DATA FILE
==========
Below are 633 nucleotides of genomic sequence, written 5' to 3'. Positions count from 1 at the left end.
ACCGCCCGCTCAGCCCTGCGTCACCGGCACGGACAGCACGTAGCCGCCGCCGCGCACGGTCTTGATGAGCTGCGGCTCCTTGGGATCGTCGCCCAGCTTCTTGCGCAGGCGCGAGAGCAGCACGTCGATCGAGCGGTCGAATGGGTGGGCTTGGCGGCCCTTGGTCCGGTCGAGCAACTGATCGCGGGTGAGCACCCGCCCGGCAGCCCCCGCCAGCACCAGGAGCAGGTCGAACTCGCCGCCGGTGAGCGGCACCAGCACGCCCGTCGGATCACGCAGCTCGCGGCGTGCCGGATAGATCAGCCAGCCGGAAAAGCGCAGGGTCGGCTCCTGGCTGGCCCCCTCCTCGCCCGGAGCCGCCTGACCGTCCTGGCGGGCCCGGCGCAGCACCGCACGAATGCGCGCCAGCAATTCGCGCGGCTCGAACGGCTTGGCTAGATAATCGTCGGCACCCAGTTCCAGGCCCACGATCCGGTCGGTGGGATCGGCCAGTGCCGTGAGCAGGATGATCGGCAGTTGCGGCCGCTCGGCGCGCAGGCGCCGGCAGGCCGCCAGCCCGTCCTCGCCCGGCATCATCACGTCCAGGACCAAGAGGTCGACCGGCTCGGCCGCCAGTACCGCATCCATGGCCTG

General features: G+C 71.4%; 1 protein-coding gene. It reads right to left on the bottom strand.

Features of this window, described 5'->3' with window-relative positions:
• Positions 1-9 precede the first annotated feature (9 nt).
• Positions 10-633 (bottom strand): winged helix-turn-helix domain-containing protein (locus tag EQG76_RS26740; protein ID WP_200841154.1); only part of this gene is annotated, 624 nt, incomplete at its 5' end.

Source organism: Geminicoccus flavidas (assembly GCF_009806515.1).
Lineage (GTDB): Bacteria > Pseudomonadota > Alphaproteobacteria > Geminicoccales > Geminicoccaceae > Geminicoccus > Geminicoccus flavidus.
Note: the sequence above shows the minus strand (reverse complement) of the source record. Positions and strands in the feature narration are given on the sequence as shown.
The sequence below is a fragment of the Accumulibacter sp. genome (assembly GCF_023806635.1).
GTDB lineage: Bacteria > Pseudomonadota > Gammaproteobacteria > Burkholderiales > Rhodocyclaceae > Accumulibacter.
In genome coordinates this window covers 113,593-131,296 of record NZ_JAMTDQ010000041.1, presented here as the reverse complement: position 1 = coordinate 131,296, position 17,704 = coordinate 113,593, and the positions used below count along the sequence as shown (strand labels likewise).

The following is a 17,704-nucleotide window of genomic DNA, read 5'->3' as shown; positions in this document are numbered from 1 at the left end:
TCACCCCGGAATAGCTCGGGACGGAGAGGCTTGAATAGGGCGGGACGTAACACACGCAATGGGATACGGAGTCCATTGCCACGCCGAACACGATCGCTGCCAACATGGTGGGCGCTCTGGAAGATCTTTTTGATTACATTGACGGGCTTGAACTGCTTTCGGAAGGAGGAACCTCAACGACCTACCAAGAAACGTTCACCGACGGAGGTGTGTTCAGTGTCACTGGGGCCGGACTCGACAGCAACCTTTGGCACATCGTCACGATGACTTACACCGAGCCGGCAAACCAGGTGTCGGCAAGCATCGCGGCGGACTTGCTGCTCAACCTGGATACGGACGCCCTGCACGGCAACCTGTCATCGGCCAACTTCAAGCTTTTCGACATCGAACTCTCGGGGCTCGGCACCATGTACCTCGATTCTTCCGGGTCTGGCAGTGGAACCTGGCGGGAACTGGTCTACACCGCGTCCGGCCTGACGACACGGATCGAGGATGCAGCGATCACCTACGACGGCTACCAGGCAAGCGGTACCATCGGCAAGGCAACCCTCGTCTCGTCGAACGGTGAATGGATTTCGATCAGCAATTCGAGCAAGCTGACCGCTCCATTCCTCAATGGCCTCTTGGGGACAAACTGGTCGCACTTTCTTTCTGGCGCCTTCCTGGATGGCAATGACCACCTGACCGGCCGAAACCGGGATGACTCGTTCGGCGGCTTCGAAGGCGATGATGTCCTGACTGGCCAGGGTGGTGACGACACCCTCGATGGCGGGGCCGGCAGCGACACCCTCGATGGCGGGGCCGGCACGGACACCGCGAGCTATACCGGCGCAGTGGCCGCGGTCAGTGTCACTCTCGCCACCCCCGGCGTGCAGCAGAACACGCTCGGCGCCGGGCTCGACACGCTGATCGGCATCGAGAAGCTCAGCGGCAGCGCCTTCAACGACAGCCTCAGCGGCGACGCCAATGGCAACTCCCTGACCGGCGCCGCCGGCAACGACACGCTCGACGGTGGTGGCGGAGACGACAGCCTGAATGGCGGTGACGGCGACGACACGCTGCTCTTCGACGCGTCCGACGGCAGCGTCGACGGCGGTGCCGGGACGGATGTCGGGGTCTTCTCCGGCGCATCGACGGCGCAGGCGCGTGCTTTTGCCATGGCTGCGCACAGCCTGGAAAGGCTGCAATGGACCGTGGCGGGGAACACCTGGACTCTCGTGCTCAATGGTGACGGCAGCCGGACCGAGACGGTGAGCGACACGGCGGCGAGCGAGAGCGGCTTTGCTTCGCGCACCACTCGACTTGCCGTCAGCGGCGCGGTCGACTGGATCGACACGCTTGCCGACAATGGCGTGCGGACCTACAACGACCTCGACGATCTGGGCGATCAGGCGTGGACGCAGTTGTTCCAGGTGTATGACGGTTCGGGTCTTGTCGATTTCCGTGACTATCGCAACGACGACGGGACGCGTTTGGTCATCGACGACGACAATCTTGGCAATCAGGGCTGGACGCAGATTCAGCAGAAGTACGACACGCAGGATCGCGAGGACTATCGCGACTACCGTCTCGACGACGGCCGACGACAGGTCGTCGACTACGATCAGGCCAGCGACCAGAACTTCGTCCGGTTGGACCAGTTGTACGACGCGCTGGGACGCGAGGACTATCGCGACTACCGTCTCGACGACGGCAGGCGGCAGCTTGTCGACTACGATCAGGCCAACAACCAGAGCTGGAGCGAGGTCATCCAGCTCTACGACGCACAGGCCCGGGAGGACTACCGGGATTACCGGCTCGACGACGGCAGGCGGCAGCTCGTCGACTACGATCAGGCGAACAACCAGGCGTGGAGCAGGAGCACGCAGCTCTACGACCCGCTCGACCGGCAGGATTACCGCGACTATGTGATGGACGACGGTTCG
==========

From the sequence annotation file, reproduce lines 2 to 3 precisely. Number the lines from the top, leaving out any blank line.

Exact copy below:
ACCGCCCGCTCAGCCCTGCGTCACCGGCACGGACAGCACGTAGCCGCCGCCGCGCACGGTCTTGATGAGCTGCGGCTCCTTGGGATCGTCGCCCAGCTTCTTGCGCAGGCGCGAGAGCAGCACGTCGATCGAGCGGTCGAATGGGTGGGCTTGGCGGCCCTTGGTCCGGTCGAGCAACTGATCGCGGGTGAGCACCCGCCCGGCAGCCCCCGCCAGCACCAGGAGCAGGTCGAACTCGCCGCCGGTGAGCGGCACCAGCACGCCCGTCGGATCACGCAGCTCGCGGCGTGCCGGATAGATCAGCCAGCCGGAAAAGCGCAGGGTCGGCTCCTGGCTGGCCCCCTCCTCGCCCGGAGCCGCCTGACCGTCCTGGCGGGCCCGGCGCAGCACCGCACGAATGCGCGCCAGCAATTCGCGCGGCTCGAACGGCTTGGCTAGATAATCGTCGGCACCCAGTTCCAGGCCCACGATCCGGTCGGTGGGATCGGCCAGTGCCGTGAGCAGGATGATCGGCAGTTGCGGCCGCTCGGCGCGCAGGCGCCGGCAGGCCGCCAGCCCGTCCTCGCCCGGCATCATCACGTCCAGGACCAAGAGGTCGACCGGCTCGGCCGCCAGTACCGCATCCATGGCCTG

General features: G+C 71.4%; 1 protein-coding gene. It reads right to left on the bottom strand.